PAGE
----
- This Table Top Epoxy cures ultra-clear and non-yellowing
- Perfect for tabletops, bar tops, and countertops
- Blemish-, water-, UV- and impact-resistant coating
UV PRO Formula Clear Tabletop Epoxy
The UV PRO formula is striking, just like the clear coating tabletop epoxy. The preparation is the same in that you mix the solution to your desired volume, but instead of using the solution to fill a recess, the intended use of the UV PRO formula seems to be to create a laminated finish. This can be used to create a sheen finish for projects like photo albums or scrapbooking pages. This product is ideal for surfaces that will be exposed to the sun’s UV light, as it is formulated to resist yellowing and will provide a durable, long-lasting finish.
- Enhanced UV PRO Resistance formula helps resist yellowing
- Cures to an ultra-clear finish with minimal bubbles and imperfections
- Self-leveling, impact-resistant, waterproof, and resistant to scratches
Best Pressure Pot for Resin
Choices, choices…we’ve looked at what a pressure pot does and even where you can shop for all your resin and epoxy needs, but in the same way that there any many resins to choose from, there are quite a few pressure pots out there. So, are all pressure pots for casting resin created equal? Well, that’s for you to decide. Below, we have detailed a couple of units that we think hit all the right spots.
Best Professional Pressure Pot for Resin: CALIFORNIA AIR TOOLS 10-Gallon Pressure Pot
The California Air Tools pressure pot for resin makes its mark as a reliable product with a premium feel. This unit comes preassembled and allows you to get straight into the thick of things as soon as it’s been unboxed. If you need your pressure pot to be portable, this one comes with three wheels that attach directly to the flanges at the base, which is especially useful when moving the pot outside to vent the pressure.
- Features a Teflon-coated steel tank for easy clean-up
- Removable casters for stability and a double output regulator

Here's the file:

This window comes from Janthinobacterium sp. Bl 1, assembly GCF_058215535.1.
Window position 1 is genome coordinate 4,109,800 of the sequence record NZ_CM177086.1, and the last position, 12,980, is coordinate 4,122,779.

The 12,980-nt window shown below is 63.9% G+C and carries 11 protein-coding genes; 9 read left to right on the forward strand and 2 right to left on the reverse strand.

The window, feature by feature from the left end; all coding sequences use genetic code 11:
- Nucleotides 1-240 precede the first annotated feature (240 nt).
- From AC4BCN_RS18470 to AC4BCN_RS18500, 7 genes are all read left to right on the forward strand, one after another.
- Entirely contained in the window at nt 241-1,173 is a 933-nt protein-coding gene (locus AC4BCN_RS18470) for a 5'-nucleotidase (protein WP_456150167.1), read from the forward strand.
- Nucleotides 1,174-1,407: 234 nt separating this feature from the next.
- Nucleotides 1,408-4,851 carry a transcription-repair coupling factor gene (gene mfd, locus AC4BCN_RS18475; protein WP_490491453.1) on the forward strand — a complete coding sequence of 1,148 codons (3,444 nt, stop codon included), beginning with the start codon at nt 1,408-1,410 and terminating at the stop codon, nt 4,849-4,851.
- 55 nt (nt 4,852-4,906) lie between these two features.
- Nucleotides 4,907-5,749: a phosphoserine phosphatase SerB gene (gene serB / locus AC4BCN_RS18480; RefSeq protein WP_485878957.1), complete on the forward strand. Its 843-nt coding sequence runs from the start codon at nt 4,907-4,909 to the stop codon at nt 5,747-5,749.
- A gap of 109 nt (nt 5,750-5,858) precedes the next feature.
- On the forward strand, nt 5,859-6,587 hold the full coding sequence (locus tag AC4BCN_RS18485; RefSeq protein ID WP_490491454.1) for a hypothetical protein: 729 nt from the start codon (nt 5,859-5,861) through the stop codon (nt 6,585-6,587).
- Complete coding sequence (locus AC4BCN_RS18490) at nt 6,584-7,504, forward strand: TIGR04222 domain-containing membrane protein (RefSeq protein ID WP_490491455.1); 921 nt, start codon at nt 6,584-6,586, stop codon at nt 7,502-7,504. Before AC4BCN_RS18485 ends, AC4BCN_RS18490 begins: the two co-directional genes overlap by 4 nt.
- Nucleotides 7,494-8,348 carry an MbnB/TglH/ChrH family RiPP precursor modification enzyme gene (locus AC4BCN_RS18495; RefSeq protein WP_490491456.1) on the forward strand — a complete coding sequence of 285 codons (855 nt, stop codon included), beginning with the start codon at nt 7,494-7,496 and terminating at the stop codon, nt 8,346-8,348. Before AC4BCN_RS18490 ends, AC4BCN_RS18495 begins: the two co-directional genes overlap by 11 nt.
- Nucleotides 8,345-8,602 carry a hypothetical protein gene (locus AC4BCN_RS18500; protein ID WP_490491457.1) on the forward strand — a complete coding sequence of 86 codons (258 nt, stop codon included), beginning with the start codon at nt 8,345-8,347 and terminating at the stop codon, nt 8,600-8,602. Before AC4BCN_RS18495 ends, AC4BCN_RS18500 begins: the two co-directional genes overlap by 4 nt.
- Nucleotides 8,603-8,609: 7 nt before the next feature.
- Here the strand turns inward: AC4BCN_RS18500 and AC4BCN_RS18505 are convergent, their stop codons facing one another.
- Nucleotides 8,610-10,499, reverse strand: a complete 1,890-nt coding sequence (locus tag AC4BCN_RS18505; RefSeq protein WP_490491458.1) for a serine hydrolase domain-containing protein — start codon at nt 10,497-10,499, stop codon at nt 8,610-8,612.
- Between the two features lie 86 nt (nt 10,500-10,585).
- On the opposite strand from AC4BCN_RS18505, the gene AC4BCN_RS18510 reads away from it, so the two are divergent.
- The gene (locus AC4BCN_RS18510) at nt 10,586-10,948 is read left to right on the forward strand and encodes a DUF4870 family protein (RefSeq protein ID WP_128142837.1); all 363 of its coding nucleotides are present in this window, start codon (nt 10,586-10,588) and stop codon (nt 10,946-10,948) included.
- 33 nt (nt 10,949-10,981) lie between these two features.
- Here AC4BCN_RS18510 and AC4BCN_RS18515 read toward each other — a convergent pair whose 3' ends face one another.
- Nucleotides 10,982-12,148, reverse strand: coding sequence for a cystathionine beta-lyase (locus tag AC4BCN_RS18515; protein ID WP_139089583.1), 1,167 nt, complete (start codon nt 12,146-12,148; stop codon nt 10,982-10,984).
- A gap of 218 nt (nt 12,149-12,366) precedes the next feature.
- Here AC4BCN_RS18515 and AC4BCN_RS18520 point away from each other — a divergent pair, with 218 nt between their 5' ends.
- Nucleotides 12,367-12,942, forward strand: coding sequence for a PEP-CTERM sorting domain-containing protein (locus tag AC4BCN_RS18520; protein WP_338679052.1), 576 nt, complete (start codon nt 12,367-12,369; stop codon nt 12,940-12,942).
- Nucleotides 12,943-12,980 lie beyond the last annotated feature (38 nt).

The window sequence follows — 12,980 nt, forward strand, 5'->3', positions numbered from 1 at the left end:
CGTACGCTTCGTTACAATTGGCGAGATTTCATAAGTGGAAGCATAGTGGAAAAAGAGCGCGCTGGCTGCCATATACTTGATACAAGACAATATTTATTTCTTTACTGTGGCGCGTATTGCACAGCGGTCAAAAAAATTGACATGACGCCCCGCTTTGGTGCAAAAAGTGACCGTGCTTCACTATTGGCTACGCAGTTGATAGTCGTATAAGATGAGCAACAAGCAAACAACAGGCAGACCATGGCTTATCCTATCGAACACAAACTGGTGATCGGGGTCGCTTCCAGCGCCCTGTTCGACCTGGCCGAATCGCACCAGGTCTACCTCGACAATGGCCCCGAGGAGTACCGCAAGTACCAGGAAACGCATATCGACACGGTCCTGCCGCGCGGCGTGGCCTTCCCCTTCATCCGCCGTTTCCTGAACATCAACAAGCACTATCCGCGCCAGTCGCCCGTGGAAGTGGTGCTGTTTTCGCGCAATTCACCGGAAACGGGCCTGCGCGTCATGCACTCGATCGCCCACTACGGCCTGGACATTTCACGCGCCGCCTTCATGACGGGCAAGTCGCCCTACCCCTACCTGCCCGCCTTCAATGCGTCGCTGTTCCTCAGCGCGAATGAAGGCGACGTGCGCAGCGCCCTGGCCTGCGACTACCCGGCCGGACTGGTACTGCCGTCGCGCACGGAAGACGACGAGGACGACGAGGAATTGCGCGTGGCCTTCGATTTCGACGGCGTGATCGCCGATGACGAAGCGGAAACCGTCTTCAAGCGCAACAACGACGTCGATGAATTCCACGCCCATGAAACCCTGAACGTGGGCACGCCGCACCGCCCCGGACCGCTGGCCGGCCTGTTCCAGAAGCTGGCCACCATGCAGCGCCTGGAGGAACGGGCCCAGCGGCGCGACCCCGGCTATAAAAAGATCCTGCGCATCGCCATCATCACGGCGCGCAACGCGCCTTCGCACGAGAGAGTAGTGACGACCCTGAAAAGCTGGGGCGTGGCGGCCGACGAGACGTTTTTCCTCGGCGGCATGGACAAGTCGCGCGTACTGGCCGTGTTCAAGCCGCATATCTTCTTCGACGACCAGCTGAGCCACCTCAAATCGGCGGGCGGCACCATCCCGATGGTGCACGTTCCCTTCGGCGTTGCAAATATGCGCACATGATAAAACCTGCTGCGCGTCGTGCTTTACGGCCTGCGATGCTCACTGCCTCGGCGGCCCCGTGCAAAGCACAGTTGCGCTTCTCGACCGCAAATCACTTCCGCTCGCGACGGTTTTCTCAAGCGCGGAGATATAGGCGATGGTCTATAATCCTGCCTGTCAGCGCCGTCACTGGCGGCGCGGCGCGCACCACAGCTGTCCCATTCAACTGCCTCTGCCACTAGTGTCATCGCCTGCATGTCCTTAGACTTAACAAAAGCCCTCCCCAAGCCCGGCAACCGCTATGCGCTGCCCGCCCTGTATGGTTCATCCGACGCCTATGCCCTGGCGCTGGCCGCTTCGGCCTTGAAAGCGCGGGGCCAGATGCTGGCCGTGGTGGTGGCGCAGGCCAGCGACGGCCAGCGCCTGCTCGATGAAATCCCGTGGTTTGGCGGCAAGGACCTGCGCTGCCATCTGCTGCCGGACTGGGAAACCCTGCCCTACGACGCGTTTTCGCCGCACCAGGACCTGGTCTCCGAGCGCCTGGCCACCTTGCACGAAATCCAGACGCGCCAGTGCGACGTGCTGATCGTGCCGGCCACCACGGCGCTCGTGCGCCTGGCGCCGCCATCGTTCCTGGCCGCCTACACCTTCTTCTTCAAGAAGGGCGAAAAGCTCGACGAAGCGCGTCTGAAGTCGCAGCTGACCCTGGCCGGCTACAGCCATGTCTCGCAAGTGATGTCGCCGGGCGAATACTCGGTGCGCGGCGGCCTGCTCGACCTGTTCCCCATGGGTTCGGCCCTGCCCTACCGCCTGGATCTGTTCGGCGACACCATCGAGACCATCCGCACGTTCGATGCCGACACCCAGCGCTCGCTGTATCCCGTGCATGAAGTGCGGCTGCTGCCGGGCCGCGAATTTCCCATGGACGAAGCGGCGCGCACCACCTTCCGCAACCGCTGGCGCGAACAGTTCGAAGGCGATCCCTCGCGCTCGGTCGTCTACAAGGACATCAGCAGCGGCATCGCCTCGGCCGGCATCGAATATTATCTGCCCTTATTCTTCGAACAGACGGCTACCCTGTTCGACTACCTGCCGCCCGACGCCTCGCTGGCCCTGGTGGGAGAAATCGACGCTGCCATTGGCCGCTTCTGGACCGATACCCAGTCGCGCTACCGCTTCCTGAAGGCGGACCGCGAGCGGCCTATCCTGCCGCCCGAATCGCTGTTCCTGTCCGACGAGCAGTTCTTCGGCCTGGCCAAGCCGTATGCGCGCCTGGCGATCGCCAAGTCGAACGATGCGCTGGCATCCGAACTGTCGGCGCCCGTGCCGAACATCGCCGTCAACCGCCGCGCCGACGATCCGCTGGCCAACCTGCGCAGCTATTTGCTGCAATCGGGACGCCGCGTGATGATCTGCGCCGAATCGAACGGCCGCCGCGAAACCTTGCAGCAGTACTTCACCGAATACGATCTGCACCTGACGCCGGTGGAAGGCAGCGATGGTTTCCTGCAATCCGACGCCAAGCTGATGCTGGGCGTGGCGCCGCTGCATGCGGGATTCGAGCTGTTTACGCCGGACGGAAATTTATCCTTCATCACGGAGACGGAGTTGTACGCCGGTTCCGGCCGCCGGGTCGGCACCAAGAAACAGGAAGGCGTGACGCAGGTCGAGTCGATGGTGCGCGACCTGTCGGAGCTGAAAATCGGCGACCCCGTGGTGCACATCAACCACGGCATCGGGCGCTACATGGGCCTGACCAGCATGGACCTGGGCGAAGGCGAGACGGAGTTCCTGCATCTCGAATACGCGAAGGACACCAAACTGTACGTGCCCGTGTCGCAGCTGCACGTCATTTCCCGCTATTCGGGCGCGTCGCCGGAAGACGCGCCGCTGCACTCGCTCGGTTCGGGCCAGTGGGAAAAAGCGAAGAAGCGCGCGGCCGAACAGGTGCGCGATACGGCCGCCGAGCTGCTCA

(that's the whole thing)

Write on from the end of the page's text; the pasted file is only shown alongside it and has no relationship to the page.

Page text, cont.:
- Large lid gasket and clamps stay attached during lid removal
It comes equipped with a pressure gauge, pressure release valve (to which an adapter can be attached), and a high-quality Teflon finish. This tank can be operated at a max pressure of 60 PSI but can be pushed to 80 PSI without fear due to its overload valve. Overall, the pot is reasonably priced, easy to use, and requires no assembly out of the box.
- High-quality Teflon finish
- Ready to use out of the box
- Automatic blow-off valve for excessive pressure
- Designed specifically as a pressure pot for resin
- Limited aftermarket modifications
- Users have described bulging at higher pressures
- Teflon finishes are hard to repair when scratched
If you are looking for a pressure pot that you can order and use straight out of the box with no assembly or head-scratching required, the California Air Tool’s pressure pot for resin casting is exactly what you’re looking for. We find that the quality of this product justifies the price, so at the end of the day, you are definitely getting what you pay for.
Best Price-Performance Pressure Pot: Shop Fox Pressure Pot
Just so you know straight off the bat, this is not one of those “out of the box” pressure pots for casting resin. The Shop Fox is a paint pot designed to deliver pressurized paint to a paint sprayer, and although it may not be designed to function as a pressure pot from the factory, its fundamental application makes it a prime candidate for conversion. There are roughly 160 people who have successfully converted this paint pot into a fully functioning pressure pot for resin casting.
- A galvanized steel paint tank with a capacity of 2-1/4 gallons
- Features a double output regulator and pressure relief/safety valve
- Works with any pressure feed HVLP or conventional spray gun
What makes Shop Fox a targeted unit for the pressure pot conversion is its design and features. It has a serviceable two-and-a-quarter-gallon capacity, is cast from galvanized steel for reinforced strength, comes with a pressure release and safety blow-off valve, and has a pressure gauge all as standard. Unlike the California Air Tools model we covered above, the Shop Fox’s gasket and seal are not attached to the lid but rather to the pot itself, which can hold a maximum pressure of 45 PSI and has a standard operating pressure of 30 PSI.
- Inexpensive to purchase
- Relatively abundant in stock
- Great value for money
- Standardized safety valve and pressure release valve
- Galvanized steel is strong and durable
- Not designed to be a pressure pot for resin casting
- Conversion can be tricky and inconvenient
- Does not have flanges for attachable wheels
- Warrantee might not cover damage if not used for the intended purpose
The Shop Fox might not be intended for use as a pressure resin casting pressure pot, but it does do the job quite well. With some modifications that can be done in a few minutes, and with the help of a YouTube tutorial, you will have a perfectly serviceable pressure pot for a fraction of the price compared to a factory unit!
How to Use a Pressure Pot for Casting